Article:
Osteopathic treatment and management is not just about the issue that the patient is concerned about at that moment. It is about the factors that lead them to this point and the journey they will be on to get out of it. It is important that the practitioner gets to know the patient as a person, not an injury, so they can work with the patient, rather than forcing them into plans that they aren’t motivated to complete. By doing this it helps the practitioner diagnose the problem and guides them in what will be appropriate for the patient’s management plan and allows them to do as much as they can to prevent it from happening again. To achieve this, the Osteopath will ask questions – some of these may seem irrelevant. The purpose being to find out the real reason why you have sought out an Osteopath, the reason the patient themselves might not be aware of.
This can be around the injury itself, such as ‘what are you feeling?’ and ‘when is this happening?’, to questions around how this makes you feel and what you think is stopping you from progressing forward and becoming pain free. These open questions allow for the formation of a partnership between the practitioner and the patient, to explore and exchange information in a positive environment. This is a part of a counselling process called Motivational Interviewing which is designed to help people find the motivation and reasoning to make a positive behaviour change.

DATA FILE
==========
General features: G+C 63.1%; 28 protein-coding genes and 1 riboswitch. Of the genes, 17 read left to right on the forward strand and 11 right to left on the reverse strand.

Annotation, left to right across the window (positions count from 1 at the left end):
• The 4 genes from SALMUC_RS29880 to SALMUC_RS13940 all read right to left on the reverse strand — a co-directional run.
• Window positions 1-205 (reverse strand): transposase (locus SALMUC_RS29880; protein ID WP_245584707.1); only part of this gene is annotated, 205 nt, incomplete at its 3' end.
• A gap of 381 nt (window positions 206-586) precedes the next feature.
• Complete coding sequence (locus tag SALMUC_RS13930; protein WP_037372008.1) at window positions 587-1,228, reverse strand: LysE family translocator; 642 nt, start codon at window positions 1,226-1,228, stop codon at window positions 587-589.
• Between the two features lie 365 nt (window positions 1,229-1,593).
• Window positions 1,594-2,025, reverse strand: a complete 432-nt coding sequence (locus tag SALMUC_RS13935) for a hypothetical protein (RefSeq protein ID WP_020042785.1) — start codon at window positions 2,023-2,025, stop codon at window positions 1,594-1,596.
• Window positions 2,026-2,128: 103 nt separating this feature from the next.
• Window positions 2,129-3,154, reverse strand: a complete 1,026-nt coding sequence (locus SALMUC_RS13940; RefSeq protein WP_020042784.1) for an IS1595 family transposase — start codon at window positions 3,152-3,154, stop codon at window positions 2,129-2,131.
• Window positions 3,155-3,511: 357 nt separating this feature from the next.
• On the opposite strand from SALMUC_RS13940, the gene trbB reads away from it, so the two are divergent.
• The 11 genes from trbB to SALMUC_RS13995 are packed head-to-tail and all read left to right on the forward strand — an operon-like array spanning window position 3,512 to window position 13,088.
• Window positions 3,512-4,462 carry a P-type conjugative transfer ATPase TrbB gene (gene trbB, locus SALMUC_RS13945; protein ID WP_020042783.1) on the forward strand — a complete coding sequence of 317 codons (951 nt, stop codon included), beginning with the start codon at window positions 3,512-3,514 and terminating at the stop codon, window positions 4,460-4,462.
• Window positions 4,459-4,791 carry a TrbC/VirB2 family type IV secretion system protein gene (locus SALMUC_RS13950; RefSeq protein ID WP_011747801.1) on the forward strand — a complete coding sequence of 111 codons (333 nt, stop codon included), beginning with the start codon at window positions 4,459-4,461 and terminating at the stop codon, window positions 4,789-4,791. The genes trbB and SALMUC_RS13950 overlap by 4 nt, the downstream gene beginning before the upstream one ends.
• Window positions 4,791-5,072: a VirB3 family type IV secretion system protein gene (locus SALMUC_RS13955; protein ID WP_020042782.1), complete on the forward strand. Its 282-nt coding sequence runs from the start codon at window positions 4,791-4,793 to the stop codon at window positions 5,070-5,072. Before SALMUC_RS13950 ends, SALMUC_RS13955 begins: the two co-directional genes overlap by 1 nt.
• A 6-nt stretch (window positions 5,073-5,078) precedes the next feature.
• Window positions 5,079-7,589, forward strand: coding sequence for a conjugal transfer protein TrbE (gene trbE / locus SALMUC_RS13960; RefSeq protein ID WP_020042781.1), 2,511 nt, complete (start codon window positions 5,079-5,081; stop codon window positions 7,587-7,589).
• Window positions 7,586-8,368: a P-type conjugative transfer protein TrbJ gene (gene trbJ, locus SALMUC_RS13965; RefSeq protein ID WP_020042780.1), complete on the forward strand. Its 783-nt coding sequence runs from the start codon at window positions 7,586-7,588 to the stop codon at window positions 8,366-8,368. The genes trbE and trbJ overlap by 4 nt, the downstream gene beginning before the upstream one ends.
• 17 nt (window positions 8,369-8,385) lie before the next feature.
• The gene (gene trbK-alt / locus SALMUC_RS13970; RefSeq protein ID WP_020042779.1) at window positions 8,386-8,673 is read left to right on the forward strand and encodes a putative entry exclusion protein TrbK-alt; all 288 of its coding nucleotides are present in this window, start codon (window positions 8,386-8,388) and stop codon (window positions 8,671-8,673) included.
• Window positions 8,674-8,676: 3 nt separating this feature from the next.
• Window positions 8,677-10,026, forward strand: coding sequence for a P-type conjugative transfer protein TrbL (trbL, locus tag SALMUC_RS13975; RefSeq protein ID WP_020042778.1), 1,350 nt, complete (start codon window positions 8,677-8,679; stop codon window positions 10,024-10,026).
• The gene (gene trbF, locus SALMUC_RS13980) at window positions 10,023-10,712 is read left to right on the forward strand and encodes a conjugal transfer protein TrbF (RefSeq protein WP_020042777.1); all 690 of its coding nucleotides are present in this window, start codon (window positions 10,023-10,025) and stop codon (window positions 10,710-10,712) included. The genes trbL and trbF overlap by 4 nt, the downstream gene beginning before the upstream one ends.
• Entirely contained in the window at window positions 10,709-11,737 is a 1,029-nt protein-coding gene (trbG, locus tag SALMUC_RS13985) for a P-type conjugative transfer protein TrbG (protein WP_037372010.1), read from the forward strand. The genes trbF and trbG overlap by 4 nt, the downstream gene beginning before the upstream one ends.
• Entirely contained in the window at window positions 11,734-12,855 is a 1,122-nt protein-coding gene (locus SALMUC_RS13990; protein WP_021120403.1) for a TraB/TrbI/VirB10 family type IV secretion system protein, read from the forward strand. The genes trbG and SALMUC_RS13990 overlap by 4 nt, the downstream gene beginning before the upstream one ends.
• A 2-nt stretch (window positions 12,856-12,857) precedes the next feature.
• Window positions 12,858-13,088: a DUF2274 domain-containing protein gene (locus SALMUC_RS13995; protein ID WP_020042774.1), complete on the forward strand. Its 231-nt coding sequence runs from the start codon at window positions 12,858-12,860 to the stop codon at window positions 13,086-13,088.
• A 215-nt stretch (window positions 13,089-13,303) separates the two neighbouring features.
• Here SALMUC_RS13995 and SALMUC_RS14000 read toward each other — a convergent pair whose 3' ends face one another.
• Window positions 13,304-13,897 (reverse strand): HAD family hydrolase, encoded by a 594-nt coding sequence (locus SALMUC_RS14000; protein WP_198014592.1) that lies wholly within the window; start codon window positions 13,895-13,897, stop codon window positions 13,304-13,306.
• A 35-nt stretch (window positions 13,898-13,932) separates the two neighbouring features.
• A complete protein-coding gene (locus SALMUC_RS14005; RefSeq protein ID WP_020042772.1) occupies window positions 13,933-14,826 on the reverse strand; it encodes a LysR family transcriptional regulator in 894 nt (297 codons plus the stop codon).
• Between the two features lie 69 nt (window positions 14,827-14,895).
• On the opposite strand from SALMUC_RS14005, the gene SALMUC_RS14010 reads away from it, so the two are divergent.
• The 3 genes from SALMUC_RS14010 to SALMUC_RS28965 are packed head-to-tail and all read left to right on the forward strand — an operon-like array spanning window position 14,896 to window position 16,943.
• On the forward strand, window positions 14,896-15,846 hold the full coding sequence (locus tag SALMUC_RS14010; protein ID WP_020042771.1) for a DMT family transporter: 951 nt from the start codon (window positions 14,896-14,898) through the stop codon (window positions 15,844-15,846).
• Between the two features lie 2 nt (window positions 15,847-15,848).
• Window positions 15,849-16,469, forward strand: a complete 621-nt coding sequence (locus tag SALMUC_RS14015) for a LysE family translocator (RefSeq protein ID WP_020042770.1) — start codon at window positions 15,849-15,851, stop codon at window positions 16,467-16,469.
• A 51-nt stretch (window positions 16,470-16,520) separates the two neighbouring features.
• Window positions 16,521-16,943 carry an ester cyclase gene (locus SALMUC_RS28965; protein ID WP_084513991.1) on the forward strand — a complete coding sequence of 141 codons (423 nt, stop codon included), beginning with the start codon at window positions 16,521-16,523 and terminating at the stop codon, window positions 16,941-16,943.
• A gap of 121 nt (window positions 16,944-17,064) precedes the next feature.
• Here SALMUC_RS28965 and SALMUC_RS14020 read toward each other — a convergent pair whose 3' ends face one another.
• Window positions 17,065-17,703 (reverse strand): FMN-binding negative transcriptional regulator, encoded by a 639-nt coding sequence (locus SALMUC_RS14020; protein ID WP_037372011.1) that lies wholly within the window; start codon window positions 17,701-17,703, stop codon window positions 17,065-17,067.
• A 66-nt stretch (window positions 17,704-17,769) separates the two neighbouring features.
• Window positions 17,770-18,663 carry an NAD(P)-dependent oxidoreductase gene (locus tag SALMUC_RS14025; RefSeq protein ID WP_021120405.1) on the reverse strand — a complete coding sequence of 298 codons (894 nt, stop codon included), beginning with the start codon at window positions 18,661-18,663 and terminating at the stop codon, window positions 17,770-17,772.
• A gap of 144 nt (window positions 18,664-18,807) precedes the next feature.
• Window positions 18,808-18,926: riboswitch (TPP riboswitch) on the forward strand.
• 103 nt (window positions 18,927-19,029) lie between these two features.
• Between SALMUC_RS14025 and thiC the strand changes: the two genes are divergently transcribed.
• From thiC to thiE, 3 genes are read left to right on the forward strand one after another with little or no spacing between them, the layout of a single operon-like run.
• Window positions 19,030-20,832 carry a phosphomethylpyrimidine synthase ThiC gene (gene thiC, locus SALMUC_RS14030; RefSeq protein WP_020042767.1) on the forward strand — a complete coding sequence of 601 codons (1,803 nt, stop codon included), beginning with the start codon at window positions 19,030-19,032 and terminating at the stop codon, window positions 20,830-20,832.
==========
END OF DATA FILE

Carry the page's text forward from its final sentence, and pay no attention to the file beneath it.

As a patient, it can be a frustrating process having to repeat the explanation of the problems in thorough detail. Experiencing pain can be overwhelming, and often presents with emotions of anxiety and depression, and trying to communicate this to someone else can be difficult. By further questioning the issue, both the practitioner and the patient get clarity, which can help decrease the sensitivity around the situation and give the patient back their control. This is also about helping the patient understand the mechanism and behaviours around the issue. Questioning someone’s understanding of the situation allows the Osteopath to get a better idea of the patient’s belief system and how that will affect their prognosis.
Once progress is made in the management plan, and the patient is able to perform functional movements without pain, focus can turn to what can be done to prevent further injury. There is no magic pill to prevent further pain and injury, however it is possible to change certain behaviours to reduce the risk in everyday life. The impression can often be that these ideas revolve around ‘perfect’ technique, or lifting things ‘wrong’. With open discussion we can discuss an individual’s lifestyle, including diet, general exercise and stress, to collaborate on a future plan to make positive change. These changes need to be long lasting and effective so it is important that the patient and their circumstances are the centre of that conversation, not the practitioner’s preferences.
During the consults, the patient might not be aware most of this is going on. This is happening while talking about AFL results and favourite coffee spots, and even these answers are considered important. For if the patient is struggling to exercise, and an achievable option is to walk the long way to the coffee shop, that is a win for both the patient and the Osteopath. It can be hard not to get frustrated with all the questioning, but the more open both parties can be towards each other, the better the outcome for everyone.
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